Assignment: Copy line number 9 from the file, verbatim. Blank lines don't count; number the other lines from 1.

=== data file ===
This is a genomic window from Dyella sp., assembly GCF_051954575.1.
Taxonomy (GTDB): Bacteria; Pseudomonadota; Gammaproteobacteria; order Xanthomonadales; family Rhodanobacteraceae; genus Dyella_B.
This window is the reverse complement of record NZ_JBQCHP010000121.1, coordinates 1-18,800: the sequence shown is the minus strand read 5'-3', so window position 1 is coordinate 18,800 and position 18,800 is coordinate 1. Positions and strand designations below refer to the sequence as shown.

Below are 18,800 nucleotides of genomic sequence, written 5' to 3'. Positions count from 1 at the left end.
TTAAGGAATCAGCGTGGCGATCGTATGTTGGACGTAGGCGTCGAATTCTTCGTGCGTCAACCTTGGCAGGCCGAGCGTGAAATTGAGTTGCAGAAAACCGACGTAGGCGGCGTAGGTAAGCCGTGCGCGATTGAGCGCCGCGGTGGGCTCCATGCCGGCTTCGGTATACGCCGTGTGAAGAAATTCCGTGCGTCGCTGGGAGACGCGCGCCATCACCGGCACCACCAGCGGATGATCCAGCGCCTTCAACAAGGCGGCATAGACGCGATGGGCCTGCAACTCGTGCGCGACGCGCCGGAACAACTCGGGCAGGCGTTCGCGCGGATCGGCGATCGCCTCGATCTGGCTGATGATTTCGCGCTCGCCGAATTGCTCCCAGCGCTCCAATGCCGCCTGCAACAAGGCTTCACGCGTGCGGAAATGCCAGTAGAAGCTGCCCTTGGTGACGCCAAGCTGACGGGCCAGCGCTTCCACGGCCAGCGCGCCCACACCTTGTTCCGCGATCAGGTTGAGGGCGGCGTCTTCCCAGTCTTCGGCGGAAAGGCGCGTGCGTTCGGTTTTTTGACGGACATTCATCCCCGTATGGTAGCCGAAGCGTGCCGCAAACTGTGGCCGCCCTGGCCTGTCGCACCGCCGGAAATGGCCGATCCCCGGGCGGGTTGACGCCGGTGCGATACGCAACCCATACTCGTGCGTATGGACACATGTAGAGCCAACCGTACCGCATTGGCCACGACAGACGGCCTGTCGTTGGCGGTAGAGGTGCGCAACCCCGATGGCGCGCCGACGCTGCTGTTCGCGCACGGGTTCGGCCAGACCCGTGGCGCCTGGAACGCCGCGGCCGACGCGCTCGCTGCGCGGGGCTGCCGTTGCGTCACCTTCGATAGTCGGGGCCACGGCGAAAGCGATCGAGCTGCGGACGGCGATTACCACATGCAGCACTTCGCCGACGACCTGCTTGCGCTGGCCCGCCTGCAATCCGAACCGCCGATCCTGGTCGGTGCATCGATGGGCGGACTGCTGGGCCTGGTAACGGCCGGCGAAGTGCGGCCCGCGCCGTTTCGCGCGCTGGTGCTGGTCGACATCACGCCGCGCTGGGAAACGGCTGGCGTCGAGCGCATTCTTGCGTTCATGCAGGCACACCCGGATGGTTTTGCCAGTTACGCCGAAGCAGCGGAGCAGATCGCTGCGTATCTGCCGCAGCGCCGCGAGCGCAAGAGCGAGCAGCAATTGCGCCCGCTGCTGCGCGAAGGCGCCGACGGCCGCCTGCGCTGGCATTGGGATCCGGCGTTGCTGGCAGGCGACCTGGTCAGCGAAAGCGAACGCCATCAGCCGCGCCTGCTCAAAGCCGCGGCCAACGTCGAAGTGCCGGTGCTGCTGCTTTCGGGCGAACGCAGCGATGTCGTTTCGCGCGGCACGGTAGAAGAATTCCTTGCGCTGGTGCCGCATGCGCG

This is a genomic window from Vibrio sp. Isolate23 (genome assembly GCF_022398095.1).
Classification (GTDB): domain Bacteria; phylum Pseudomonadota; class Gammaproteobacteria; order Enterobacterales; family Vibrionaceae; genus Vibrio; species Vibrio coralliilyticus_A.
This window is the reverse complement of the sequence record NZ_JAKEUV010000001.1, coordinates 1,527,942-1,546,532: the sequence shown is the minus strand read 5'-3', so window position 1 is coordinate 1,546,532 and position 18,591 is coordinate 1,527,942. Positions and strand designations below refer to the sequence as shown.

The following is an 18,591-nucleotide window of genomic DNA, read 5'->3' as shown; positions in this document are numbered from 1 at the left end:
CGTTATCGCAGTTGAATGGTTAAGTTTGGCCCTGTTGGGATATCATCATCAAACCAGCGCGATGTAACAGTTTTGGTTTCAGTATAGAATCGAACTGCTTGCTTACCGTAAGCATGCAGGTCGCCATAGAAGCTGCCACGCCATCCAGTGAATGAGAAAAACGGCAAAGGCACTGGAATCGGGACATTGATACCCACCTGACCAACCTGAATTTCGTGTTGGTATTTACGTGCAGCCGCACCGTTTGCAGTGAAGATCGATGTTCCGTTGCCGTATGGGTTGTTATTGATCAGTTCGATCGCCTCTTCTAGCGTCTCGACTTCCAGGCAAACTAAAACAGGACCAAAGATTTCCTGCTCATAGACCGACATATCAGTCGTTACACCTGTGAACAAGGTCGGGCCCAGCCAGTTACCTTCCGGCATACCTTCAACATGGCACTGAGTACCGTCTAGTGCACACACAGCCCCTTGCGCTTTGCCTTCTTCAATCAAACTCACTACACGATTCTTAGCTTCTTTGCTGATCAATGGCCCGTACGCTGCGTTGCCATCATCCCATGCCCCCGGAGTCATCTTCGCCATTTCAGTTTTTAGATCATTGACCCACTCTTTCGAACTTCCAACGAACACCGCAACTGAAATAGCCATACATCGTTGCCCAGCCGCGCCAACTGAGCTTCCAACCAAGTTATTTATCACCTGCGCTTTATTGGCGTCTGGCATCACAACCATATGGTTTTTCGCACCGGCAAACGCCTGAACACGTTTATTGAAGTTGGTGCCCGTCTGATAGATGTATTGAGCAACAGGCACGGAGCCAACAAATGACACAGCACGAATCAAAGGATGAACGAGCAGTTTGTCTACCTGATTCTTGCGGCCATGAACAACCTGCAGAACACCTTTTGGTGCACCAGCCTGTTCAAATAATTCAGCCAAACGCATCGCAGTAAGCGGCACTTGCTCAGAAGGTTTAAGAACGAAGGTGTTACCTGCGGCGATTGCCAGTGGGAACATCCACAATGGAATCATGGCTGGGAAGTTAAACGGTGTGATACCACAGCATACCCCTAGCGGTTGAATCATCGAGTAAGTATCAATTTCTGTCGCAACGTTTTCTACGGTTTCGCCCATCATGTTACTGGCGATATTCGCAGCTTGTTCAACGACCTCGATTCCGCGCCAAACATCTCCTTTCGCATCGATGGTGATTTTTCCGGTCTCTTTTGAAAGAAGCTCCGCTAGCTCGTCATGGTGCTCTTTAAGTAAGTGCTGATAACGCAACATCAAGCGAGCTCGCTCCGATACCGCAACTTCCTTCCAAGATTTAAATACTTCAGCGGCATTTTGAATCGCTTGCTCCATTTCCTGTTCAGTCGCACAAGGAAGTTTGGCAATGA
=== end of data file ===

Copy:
The following is an 18,591-nucleotide window of genomic DNA, read 5'->3' as shown; positions in this document are numbered from 1 at the left end: